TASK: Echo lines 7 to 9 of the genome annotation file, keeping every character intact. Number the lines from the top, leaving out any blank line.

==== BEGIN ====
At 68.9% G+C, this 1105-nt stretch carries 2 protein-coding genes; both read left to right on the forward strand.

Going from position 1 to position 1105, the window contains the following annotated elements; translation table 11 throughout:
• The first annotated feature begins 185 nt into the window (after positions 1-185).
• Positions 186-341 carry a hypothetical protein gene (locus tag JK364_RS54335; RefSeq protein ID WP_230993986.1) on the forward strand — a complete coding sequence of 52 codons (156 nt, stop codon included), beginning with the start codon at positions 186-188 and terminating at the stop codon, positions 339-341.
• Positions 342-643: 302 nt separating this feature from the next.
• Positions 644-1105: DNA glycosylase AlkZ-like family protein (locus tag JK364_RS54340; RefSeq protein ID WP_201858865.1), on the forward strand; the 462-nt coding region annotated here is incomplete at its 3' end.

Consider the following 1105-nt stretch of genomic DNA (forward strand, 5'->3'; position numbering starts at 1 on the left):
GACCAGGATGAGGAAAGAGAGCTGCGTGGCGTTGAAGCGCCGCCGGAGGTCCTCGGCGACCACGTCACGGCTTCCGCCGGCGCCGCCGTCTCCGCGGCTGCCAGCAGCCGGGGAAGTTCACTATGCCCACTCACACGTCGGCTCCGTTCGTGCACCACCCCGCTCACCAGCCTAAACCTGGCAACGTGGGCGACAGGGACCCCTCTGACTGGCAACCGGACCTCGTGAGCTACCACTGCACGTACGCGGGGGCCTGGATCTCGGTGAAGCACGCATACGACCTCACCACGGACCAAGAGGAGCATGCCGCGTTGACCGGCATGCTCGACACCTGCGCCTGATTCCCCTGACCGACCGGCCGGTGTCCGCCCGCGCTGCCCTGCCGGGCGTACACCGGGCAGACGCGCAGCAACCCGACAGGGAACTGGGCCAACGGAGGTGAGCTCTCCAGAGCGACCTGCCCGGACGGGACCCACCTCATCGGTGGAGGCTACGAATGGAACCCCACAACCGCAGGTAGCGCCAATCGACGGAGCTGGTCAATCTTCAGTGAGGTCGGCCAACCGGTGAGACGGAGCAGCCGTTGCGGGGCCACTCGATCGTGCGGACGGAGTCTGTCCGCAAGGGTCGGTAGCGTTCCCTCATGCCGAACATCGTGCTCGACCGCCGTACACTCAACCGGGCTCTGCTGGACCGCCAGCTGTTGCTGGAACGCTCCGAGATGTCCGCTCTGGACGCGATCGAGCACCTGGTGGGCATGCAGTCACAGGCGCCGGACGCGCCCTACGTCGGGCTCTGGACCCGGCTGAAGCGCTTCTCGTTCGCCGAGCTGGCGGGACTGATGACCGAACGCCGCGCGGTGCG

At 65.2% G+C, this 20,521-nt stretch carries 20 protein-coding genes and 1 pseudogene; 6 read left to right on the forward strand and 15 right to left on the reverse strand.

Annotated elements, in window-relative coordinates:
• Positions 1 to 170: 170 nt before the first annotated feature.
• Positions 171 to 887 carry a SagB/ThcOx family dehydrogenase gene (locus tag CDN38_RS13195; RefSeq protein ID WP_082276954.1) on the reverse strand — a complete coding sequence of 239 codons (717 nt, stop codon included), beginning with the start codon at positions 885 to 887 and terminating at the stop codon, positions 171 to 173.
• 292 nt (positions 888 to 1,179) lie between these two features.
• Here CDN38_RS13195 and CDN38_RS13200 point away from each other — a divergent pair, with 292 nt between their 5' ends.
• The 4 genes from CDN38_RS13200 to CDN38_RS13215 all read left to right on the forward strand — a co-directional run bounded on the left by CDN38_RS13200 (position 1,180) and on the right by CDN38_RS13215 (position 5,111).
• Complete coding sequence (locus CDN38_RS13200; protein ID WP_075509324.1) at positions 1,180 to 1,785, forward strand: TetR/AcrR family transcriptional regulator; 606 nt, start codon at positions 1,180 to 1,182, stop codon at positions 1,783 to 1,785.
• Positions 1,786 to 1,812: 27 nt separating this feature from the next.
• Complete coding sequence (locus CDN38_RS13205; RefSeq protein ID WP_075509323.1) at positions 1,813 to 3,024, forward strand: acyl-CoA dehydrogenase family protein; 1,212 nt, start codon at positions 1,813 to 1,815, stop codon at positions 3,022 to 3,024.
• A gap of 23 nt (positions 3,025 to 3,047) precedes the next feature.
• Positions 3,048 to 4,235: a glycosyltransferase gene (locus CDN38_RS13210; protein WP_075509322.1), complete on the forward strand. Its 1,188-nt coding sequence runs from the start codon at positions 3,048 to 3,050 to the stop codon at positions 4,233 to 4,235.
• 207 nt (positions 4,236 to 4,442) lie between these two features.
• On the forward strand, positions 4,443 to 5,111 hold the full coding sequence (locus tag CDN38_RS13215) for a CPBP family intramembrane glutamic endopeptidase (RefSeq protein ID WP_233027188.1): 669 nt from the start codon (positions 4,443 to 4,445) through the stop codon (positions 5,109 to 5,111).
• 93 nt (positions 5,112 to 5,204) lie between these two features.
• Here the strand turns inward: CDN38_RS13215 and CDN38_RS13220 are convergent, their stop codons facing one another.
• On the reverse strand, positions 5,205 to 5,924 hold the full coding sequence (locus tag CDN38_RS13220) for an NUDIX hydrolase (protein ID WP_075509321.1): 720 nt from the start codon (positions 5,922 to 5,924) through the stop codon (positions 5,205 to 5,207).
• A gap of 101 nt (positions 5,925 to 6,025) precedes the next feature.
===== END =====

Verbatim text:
Consider the following 1105-nt stretch of genomic DNA (forward strand, 5'->3'; position numbering starts at 1 on the left):
GACCAGGATGAGGAAAGAGAGCTGCGTGGCGTTGAAGCGCCGCCGGAGGTCCTCGGCGACCACGTCACGGCTTCCGCCGGCGCCGCCGTCTCCGCGGCTGCCAGCAGCCGGGGAAGTTCACTATGCCCACTCACACGTCGGCTCCGTTCGTGCACCACCCCGCTCACCAGCCTAAACCTGGCAACGTGGGCGACAGGGACCCCTCTGACTGGCAACCGGACCTCGTGAGCTACCACTGCACGTACGCGGGGGCCTGGATCTCGGTGAAGCACGCATACGACCTCACCACGGACCAAGAGGAGCATGCCGCGTTGACCGGCATGCTCGACACCTGCGCCTGATTCCCCTGACCGACCGGCCGGTGTCCGCCCGCGCTGCCCTGCCGGGCGTACACCGGGCAGACGCGCAGCAACCCGACAGGGAACTGGGCCAACGGAGGTGAGCTCTCCAGAGCGACCTGCCCGGACGGGACCCACCTCATCGGTGGAGGCTACGAATGGAACCCCACAACCGCAGGTAGCGCCAATCGACGGAGCTGGTCAATCTTCAGTGAGGTCGGCCAACCGGTGAGACGGAGCAGCCGTTGCGGGGCCACTCGATCGTGCGGACGGAGTCTGTCCGCAAGGGTCGGTAGCGTTCCCTCATGCCGAACATCGTGCTCGACCGCCGTACACTCAACCGGGCTCTGCTGGACCGCCAGCTGTTGCTGGAACGCTCCGAGATGTCCGCTCTGGACGCGATCGAGCACCTGGTGGGCATGCAGTCACAGGCGCCGGACGCGCCCTACGTCGGGCTCTGGACCCGGCTGAAGCGCTTCTCGTTCGCCGAGCTGGCGGGACTGATGACCGAACGCCGCGCGGTGCG

At 65.2% G+C, this 20,521-nt stretch carries 20 protein-coding genes and 1 pseudogene; 6 read left to right on the forward strand and 15 right to left on the reverse strand.